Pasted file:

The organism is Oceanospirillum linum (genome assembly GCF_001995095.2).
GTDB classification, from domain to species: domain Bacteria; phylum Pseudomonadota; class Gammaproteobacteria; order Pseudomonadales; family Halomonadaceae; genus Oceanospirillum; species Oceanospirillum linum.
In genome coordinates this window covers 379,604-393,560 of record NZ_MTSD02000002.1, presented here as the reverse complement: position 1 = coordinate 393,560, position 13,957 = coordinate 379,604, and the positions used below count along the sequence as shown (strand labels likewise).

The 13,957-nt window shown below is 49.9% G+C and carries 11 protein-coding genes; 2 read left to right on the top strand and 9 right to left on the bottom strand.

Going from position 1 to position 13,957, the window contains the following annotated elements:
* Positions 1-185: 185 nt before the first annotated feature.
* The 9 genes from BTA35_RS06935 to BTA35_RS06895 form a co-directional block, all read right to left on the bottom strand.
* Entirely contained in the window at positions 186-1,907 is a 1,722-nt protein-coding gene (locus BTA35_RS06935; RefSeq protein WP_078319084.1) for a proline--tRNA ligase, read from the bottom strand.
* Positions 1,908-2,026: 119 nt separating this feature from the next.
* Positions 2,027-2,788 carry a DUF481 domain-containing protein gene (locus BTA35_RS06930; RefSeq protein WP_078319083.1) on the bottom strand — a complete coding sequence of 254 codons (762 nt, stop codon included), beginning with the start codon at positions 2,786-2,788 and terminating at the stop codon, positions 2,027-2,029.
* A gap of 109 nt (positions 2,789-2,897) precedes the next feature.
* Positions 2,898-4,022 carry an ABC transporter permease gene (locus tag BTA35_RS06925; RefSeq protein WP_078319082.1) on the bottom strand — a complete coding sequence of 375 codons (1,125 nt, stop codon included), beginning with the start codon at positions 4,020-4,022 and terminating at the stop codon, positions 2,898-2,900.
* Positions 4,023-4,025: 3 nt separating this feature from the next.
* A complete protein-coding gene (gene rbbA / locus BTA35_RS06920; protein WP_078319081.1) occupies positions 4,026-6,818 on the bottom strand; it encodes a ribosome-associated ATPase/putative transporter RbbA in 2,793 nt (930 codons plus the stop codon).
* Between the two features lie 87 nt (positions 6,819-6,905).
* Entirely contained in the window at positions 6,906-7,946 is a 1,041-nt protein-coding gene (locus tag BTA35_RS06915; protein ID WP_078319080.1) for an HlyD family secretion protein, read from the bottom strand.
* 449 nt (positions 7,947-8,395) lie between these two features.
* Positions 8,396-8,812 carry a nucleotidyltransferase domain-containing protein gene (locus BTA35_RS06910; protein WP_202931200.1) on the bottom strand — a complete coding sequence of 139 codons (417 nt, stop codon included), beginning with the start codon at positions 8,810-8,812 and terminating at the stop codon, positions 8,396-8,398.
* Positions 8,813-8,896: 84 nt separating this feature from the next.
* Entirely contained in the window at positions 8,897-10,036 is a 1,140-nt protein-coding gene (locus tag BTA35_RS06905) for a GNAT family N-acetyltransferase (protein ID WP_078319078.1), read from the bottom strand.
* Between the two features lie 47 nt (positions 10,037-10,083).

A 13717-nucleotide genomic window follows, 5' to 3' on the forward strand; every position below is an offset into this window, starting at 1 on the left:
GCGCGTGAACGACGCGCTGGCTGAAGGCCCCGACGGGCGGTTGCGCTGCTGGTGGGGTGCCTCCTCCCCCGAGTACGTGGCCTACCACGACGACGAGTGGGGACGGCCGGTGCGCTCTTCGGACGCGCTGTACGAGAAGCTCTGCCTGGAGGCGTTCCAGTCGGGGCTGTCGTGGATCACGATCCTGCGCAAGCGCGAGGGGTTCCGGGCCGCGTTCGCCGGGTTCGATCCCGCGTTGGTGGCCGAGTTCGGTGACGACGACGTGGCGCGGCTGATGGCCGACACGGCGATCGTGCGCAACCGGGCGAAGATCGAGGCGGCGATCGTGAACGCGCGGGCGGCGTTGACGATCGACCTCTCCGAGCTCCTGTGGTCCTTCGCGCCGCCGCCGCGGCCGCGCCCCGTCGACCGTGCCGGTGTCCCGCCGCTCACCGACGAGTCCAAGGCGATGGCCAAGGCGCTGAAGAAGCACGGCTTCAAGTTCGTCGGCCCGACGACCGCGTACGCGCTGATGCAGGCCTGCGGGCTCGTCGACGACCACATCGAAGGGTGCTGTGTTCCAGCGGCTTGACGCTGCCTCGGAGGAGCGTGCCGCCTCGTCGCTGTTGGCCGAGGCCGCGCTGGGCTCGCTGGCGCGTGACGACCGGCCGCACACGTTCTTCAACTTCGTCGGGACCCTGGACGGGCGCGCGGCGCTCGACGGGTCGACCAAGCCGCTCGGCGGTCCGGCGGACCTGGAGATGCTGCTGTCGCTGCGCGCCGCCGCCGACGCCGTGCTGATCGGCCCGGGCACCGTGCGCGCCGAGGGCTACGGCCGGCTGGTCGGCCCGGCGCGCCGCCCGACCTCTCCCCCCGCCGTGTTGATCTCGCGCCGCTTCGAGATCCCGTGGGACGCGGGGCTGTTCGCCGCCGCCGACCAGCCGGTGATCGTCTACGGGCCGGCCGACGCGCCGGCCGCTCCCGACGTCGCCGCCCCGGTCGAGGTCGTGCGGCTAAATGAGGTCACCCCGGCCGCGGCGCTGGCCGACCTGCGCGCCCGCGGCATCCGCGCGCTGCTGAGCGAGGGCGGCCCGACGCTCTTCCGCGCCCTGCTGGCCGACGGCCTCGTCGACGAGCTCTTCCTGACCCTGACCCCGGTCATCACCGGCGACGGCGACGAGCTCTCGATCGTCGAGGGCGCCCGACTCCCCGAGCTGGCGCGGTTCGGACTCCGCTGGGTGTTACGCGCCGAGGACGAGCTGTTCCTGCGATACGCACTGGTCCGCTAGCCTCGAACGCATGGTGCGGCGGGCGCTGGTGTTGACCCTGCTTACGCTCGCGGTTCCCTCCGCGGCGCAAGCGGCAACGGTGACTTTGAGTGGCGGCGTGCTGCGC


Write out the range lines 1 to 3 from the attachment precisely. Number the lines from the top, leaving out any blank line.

The organism is Oceanospirillum linum (genome assembly GCF_001995095.2).
GTDB classification, from domain to species: domain Bacteria; phylum Pseudomonadota; class Gammaproteobacteria; order Pseudomonadales; family Halomonadaceae; genus Oceanospirillum; species Oceanospirillum linum.
In genome coordinates this window covers 379,604-393,560 of record NZ_MTSD02000002.1, presented here as the reverse complement: position 1 = coordinate 393,560, position 13,957 = coordinate 379,604, and the positions used below count along the sequence as shown (strand labels likewise).